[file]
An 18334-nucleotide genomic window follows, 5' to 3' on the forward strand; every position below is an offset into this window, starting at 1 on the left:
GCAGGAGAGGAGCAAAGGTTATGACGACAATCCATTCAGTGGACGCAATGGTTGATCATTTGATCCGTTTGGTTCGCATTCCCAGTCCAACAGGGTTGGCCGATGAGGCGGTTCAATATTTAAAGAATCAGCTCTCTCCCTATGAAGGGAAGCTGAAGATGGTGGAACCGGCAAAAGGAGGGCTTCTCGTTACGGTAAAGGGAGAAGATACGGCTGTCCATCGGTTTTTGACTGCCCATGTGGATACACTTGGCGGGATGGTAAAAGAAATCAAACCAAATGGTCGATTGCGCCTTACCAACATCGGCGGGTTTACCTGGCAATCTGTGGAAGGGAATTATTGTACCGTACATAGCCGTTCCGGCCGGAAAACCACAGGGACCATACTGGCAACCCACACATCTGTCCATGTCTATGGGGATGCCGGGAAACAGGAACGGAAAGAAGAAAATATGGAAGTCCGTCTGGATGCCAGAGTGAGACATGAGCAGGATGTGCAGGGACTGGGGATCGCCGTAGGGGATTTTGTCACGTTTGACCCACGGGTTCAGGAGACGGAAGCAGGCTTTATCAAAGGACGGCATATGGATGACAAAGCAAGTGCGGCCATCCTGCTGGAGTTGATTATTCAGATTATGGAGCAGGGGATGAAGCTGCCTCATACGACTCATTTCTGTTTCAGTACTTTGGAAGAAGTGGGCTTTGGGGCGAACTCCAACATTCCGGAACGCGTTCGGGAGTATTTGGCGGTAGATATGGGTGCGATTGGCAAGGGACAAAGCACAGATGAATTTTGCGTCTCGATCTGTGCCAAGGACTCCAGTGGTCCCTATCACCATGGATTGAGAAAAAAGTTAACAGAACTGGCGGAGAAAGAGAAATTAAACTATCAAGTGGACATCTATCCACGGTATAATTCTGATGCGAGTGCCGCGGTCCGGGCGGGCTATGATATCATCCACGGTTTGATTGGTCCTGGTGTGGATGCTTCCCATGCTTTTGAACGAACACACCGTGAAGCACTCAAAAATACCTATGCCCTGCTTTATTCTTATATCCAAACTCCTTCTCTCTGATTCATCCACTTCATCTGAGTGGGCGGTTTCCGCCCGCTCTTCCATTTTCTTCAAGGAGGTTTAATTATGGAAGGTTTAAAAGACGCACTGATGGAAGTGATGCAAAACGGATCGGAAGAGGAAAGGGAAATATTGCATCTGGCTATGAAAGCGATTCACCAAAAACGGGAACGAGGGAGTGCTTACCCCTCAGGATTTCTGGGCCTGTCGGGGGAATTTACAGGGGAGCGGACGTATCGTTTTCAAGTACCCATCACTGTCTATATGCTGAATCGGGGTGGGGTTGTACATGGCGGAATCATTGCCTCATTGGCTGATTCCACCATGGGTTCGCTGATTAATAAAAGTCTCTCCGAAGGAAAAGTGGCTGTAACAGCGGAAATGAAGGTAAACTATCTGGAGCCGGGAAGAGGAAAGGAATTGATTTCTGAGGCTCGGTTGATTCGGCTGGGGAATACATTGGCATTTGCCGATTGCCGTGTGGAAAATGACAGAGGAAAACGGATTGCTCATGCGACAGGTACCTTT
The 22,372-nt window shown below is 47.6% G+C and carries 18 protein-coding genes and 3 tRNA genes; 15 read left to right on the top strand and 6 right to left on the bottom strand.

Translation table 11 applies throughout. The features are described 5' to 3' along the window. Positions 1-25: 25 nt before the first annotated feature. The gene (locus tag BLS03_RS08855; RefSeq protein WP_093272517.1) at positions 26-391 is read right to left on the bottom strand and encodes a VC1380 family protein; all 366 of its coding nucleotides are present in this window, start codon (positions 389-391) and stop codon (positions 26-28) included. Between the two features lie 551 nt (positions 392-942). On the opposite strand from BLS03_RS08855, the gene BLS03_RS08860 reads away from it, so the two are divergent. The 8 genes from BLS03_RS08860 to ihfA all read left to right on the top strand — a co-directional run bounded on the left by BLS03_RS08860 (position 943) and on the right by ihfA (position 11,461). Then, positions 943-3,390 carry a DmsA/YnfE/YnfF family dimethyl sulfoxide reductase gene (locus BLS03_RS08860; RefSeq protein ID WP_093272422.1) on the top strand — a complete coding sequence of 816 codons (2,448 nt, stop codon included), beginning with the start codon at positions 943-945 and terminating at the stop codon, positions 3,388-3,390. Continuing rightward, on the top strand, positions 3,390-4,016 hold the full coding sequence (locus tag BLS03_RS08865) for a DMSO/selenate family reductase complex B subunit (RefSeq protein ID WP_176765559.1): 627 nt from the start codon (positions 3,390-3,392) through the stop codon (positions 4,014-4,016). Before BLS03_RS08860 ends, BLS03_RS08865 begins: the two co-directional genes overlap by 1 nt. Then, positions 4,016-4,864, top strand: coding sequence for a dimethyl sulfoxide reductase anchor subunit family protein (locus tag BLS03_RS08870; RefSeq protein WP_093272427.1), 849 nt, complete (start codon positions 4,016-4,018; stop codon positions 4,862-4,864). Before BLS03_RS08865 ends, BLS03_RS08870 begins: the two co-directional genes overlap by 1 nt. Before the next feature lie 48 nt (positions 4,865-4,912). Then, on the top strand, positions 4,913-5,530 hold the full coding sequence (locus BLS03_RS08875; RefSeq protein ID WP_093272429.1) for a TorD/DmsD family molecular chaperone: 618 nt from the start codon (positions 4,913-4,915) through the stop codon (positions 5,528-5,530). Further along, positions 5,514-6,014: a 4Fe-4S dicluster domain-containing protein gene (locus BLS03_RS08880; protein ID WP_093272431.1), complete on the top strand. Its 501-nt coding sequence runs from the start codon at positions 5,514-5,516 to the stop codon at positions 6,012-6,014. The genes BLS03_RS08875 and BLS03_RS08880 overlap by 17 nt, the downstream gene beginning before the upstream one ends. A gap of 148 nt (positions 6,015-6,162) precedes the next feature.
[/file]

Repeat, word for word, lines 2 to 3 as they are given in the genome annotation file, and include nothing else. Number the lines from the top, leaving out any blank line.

GCAGGAGAGGAGCAAAGGTTATGACGACAATCCATTCAGTGGACGCAATGGTTGATCATTTGATCCGTTTGGTTCGCATTCCCAGTCCAACAGGGTTGGCCGATGAGGCGGTTCAATATTTAAAGAATCAGCTCTCTCCCTATGAAGGGAAGCTGAAGATGGTGGAACCGGCAAAAGGAGGGCTTCTCGTTACGGTAAAGGGAGAAGATACGGCTGTCCATCGGTTTTTGACTGCCCATGTGGATACACTTGGCGGGATGGTAAAAGAAATCAAACCAAATGGTCGATTGCGCCTTACCAACATCGGCGGGTTTACCTGGCAATCTGTGGAAGGGAATTATTGTACCGTACATAGCCGTTCCGGCCGGAAAACCACAGGGACCATACTGGCAACCCACACATCTGTCCATGTCTATGGGGATGCCGGGAAACAGGAACGGAAAGAAGAAAATATGGAAGTCCGTCTGGATGCCAGAGTGAGACATGAGCAGGATGTGCAGGGACTGGGGATCGCCGTAGGGGATTTTGTCACGTTTGACCCACGGGTTCAGGAGACGGAAGCAGGCTTTATCAAAGGACGGCATATGGATGACAAAGCAAGTGCGGCCATCCTGCTGGAGTTGATTATTCAGATTATGGAGCAGGGGATGAAGCTGCCTCATACGACTCATTTCTGTTTCAGTACTTTGGAAGAAGTGGGCTTTGGGGCGAACTCCAACATTCCGGAACGCGTTCGGGAGTATTTGGCGGTAGATATGGGTGCGATTGGCAAGGGACAAAGCACAGATGAATTTTGCGTCTCGATCTGTGCCAAGGACTCCAGTGGTCCCTATCACCATGGATTGAGAAAAAAGTTAACAGAACTGGCGGAGAAAGAGAAATTAAACTATCAAGTGGACATCTATCCACGGTATAATTCTGATGCGAGTGCCGCGGTCCGGGCGGGCTATGATATCATCCACGGTTTGATTGGTCCTGGTGTGGATGCTTCCCATGCTTTTGAACGAACACACCGTGAAGCACTCAAAAATACCTATGCCCTGCTTTATTCTTATATCCAAACTCCTTCTCTCTGATTCATCCACTTCATCTGAGTGGGCGGTTTCCGCCCGCTCTTCCATTTTCTTCAAGGAGGTTTAATTATGGAAGGTTTAAAAGACGCACTGATGGAAGTGATGCAAAACGGATCGGAAGAGGAAAGGGAAATATTGCATCTGGCTATGAAAGCGATTCACCAAAAACGGGAACGAGGGAGTGCTTACCCCTCAGGATTTCTGGGCCTGTCGGGGGAATTTACAGGGGAGCGGACGTATCGTTTTCAAGTACCCATCACTGTCTATATGCTGAATCGGGGTGGGGTTGTACATGGCGGAATCATTGCCTCATTGGCTGATTCCACCATGGGTTCGCTGATTAATAAAAGTCTCTCCGAAGGAAAAGTGGCTGTAACAGCGGAAATGAAGGTAAACTATCTGGAGCCGGGAAGAGGAAAGGAATTGATTTCTGAGGCTCGGTTGATTCGGCTGGGGAATACATTGGCATTTGCCGATTGCCGTGTGGAAAATGACAGAGGAAAACGGATTGCTCATGCGACAGGTACCTTT
The 22,372-nt window shown below is 47.6% G+C and carries 18 protein-coding genes and 3 tRNA genes; 15 read left to right on the top strand and 6 right to left on the bottom strand.